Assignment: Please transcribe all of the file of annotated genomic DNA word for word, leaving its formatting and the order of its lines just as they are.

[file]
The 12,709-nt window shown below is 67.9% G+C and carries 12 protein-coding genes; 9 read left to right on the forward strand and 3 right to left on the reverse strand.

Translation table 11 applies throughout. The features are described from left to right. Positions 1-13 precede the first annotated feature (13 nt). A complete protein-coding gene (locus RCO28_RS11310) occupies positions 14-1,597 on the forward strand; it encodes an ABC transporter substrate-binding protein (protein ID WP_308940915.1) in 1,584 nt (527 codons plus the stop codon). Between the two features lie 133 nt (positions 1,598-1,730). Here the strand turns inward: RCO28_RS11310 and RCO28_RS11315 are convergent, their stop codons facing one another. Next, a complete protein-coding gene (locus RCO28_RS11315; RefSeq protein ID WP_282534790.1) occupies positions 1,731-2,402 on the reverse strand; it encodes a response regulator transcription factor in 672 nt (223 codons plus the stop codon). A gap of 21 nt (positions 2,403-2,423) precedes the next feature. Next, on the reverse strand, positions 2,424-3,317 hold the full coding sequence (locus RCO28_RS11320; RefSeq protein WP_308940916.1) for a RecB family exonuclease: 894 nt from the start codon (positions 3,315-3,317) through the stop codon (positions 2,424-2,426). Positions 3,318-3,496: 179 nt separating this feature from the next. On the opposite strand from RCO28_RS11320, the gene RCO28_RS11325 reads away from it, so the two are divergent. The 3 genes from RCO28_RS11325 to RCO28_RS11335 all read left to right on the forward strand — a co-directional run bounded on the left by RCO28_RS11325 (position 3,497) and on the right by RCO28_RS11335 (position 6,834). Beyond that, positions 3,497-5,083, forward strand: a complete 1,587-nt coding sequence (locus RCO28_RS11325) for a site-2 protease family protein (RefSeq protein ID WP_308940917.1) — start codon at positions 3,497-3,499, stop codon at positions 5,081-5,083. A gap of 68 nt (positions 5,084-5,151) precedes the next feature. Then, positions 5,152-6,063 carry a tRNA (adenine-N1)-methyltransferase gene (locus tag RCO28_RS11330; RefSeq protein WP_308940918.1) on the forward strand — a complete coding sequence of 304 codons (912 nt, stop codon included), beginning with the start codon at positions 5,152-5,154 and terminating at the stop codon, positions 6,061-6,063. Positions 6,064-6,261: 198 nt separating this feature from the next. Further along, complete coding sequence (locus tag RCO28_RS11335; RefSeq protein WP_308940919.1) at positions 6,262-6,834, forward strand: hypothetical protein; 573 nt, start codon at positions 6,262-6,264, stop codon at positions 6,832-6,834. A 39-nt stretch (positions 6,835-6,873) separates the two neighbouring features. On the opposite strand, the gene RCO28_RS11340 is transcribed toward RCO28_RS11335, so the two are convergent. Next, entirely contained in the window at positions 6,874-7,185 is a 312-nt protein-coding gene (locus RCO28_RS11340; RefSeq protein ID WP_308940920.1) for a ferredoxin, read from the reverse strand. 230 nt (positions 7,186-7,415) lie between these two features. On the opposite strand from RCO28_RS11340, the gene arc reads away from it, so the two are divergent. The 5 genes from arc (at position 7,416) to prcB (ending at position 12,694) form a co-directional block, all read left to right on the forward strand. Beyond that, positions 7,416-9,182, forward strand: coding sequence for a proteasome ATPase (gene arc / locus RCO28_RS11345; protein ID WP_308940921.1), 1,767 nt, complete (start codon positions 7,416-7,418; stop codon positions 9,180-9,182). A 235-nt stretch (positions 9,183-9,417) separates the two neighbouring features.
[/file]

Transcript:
The 12,709-nt window shown below is 67.9% G+C and carries 12 protein-coding genes; 9 read left to right on the forward strand and 3 right to left on the reverse strand.

Translation table 11 applies throughout. The features are described from left to right. Positions 1-13 precede the first annotated feature (13 nt). A complete protein-coding gene (locus RCO28_RS11310) occupies positions 14-1,597 on the forward strand; it encodes an ABC transporter substrate-binding protein (protein ID WP_308940915.1) in 1,584 nt (527 codons plus the stop codon). Between the two features lie 133 nt (positions 1,598-1,730). Here the strand turns inward: RCO28_RS11310 and RCO28_RS11315 are convergent, their stop codons facing one another. Next, a complete protein-coding gene (locus RCO28_RS11315; RefSeq protein ID WP_282534790.1) occupies positions 1,731-2,402 on the reverse strand; it encodes a response regulator transcription factor in 672 nt (223 codons plus the stop codon). A gap of 21 nt (positions 2,403-2,423) precedes the next feature. Next, on the reverse strand, positions 2,424-3,317 hold the full coding sequence (locus RCO28_RS11320; RefSeq protein WP_308940916.1) for a RecB family exonuclease: 894 nt from the start codon (positions 3,315-3,317) through the stop codon (positions 2,424-2,426). Positions 3,318-3,496: 179 nt separating this feature from the next. On the opposite strand from RCO28_RS11320, the gene RCO28_RS11325 reads away from it, so the two are divergent. The 3 genes from RCO28_RS11325 to RCO28_RS11335 all read left to right on the forward strand — a co-directional run bounded on the left by RCO28_RS11325 (position 3,497) and on the right by RCO28_RS11335 (position 6,834). Beyond that, positions 3,497-5,083, forward strand: a complete 1,587-nt coding sequence (locus RCO28_RS11325) for a site-2 protease family protein (RefSeq protein ID WP_308940917.1) — start codon at positions 3,497-3,499, stop codon at positions 5,081-5,083. A gap of 68 nt (positions 5,084-5,151) precedes the next feature. Then, positions 5,152-6,063 carry a tRNA (adenine-N1)-methyltransferase gene (locus tag RCO28_RS11330; RefSeq protein WP_308940918.1) on the forward strand — a complete coding sequence of 304 codons (912 nt, stop codon included), beginning with the start codon at positions 5,152-5,154 and terminating at the stop codon, positions 6,061-6,063. Positions 6,064-6,261: 198 nt separating this feature from the next. Further along, complete coding sequence (locus tag RCO28_RS11335; RefSeq protein WP_308940919.1) at positions 6,262-6,834, forward strand: hypothetical protein; 573 nt, start codon at positions 6,262-6,264, stop codon at positions 6,832-6,834. A 39-nt stretch (positions 6,835-6,873) separates the two neighbouring features. On the opposite strand, the gene RCO28_RS11340 is transcribed toward RCO28_RS11335, so the two are convergent. Next, entirely contained in the window at positions 6,874-7,185 is a 312-nt protein-coding gene (locus RCO28_RS11340; RefSeq protein ID WP_308940920.1) for a ferredoxin, read from the reverse strand. 230 nt (positions 7,186-7,415) lie between these two features. On the opposite strand from RCO28_RS11340, the gene arc reads away from it, so the two are divergent. The 5 genes from arc (at position 7,416) to prcB (ending at position 12,694) form a co-directional block, all read left to right on the forward strand. Beyond that, positions 7,416-9,182, forward strand: coding sequence for a proteasome ATPase (gene arc / locus RCO28_RS11345; protein ID WP_308940921.1), 1,767 nt, complete (start codon positions 7,416-7,418; stop codon positions 9,180-9,182). A 235-nt stretch (positions 9,183-9,417) separates the two neighbouring features.